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Sanctions: The National Post Article

Dear Nathan,
    My wife Margarita and I wish you and others all the best as you endeavour to make press and public see this matter in perspective.
    Yes, a Harvard Study Team did report on 22 May 1991 of their first field study in Iraq. All subsequent reports of the effect of sanctions support their findings and indicate further deterioration.
    They reported on a serious "breakdown" of Iraq's medical system with acute shortages of medicine, equipment and staff. The report stated there is a link in Iraq between electrical power and public health and that without electricity, water cannot be purified, sewage cannot be treated, water-borne diseases flourish and hospitals cannot treat curable illness. Statistics supported their findings.
    Today's reports give a horrific picture of the decline both in the situation in Iraq and in the perception of western morality in international affairs.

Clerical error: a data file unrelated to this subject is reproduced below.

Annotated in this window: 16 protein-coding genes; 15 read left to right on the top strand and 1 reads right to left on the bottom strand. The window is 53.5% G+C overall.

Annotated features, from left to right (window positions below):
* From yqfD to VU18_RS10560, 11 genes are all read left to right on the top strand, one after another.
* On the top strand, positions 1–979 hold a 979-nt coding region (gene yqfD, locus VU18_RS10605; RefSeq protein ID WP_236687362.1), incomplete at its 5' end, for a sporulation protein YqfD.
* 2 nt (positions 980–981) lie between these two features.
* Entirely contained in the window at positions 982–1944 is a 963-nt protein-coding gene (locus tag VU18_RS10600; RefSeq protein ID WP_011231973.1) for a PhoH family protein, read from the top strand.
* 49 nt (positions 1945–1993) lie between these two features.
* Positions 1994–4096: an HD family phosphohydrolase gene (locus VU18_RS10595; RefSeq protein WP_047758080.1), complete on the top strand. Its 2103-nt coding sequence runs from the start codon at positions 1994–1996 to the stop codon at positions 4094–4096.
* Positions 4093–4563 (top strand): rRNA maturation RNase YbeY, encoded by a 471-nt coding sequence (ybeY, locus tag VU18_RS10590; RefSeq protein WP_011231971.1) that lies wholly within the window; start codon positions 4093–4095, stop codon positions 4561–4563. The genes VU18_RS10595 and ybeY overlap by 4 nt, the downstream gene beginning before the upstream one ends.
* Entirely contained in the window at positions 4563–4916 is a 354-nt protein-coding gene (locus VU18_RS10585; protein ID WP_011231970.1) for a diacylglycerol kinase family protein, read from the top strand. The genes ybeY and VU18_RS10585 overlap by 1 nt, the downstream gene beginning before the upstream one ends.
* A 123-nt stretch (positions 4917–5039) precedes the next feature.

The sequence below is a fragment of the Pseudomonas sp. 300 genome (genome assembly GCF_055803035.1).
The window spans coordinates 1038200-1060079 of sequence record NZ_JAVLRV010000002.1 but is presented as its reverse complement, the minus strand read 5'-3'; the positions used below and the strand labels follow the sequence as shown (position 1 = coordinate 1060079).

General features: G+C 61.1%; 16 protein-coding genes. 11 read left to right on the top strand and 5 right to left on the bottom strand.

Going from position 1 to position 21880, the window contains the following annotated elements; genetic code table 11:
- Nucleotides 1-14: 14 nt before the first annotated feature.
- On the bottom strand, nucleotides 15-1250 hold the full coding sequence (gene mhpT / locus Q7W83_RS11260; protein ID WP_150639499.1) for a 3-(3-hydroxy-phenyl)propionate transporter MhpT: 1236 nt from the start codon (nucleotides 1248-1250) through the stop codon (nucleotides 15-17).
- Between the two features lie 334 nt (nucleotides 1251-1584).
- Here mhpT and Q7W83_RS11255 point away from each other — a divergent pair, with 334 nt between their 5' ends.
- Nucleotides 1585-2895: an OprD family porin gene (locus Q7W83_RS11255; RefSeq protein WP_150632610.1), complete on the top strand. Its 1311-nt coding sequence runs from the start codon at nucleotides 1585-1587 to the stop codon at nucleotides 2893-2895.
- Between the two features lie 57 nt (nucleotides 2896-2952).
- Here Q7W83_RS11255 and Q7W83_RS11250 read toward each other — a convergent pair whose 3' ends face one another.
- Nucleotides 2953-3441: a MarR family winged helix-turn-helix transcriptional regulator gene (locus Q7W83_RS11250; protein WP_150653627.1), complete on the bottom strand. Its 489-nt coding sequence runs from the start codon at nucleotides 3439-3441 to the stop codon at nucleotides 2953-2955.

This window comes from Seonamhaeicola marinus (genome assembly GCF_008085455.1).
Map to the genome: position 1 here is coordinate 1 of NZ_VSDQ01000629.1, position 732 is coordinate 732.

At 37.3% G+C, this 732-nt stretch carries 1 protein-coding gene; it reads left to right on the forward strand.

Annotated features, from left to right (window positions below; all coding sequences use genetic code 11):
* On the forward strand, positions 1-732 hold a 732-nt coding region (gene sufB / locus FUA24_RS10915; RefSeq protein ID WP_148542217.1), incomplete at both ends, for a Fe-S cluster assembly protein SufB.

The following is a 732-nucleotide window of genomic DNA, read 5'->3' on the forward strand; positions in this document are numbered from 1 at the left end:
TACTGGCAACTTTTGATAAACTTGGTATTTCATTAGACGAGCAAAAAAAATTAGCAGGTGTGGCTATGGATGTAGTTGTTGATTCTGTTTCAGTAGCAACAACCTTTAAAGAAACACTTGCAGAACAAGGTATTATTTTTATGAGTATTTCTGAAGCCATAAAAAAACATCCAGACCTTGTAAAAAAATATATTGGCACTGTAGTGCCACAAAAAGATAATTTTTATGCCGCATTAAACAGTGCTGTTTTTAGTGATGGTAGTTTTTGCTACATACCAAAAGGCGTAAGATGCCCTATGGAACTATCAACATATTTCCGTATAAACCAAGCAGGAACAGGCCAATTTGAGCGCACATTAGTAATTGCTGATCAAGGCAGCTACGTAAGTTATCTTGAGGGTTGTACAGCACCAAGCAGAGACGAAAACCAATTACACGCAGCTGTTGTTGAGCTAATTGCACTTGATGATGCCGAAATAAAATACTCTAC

We urge the press and the public to challenge western government policy makers and their morality. Instead of challenging UNICEF and other statistics, government leaders and advisors should feel challenged about their morality. Though important, statistics do not prove the right or wrong of economic sanctions. This matter must be addressed. Major powers react firmly when trade sanctions are imposed against them; they feel the impact.
    Power may be might but it is not neccessarily built on moral authority.
    We do not have the moral authority nor right to deprive a nation of its children and economy. Diplomatic means can be used to maintain monitored weapons sanctions and to lift economic sanctions.
    Margarita and I write and speak for a moral solution; as covered in Margarita's "Between Despair and Hope" and my "Jerusalem to Baghdad 1967-1992."
    One day even western societies will ask why our governments had a moral lapse.
    All the best for everyone's efforts    ---     Roy Skinner

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